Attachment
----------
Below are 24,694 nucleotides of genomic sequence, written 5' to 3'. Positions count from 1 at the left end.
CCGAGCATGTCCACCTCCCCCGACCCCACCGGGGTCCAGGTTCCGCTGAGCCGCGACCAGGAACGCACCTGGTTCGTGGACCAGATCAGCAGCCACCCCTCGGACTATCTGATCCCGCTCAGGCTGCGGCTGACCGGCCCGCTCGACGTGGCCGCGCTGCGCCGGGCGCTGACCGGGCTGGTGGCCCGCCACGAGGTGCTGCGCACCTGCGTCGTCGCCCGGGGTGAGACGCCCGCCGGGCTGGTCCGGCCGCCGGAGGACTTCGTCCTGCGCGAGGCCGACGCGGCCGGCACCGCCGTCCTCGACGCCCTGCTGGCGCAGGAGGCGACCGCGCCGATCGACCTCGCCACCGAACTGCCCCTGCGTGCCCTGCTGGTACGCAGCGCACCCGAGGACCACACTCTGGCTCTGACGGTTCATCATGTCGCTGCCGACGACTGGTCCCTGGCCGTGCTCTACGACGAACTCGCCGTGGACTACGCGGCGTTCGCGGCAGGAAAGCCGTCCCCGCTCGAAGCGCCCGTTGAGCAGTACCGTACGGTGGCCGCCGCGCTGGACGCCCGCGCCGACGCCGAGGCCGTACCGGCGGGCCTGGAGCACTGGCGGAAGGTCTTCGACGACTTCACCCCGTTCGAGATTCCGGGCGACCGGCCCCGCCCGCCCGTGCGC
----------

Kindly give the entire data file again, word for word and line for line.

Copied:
Below are 24,694 nucleotides of genomic sequence, written 5' to 3'. Positions count from 1 at the left end.
CCGAGCATGTCCACCTCCCCCGACCCCACCGGGGTCCAGGTTCCGCTGAGCCGCGACCAGGAACGCACCTGGTTCGTGGACCAGATCAGCAGCCACCCCTCGGACTATCTGATCCCGCTCAGGCTGCGGCTGACCGGCCCGCTCGACGTGGCCGCGCTGCGCCGGGCGCTGACCGGGCTGGTGGCCCGCCACGAGGTGCTGCGCACCTGCGTCGTCGCCCGGGGTGAGACGCCCGCCGGGCTGGTCCGGCCGCCGGAGGACTTCGTCCTGCGCGAGGCCGACGCGGCCGGCACCGCCGTCCTCGACGCCCTGCTGGCGCAGGAGGCGACCGCGCCGATCGACCTCGCCACCGAACTGCCCCTGCGTGCCCTGCTGGTACGCAGCGCACCCGAGGACCACACTCTGGCTCTGACGGTTCATCATGTCGCTGCCGACGACTGGTCCCTGGCCGTGCTCTACGACGAACTCGCCGTGGACTACGCGGCGTTCGCGGCAGGAAAGCCGTCCCCGCTCGAAGCGCCCGTTGAGCAGTACCGTACGGTGGCCGCCGCGCTGGACGCCCGCGCCGACGCCGAGGCCGTACCGGCGGGCCTGGAGCACTGGCGGAAGGTCTTCGACGACTTCACCCCGTTCGAGATTCCGGGCGACCGGCCCCGCCCGCCCGTGCGC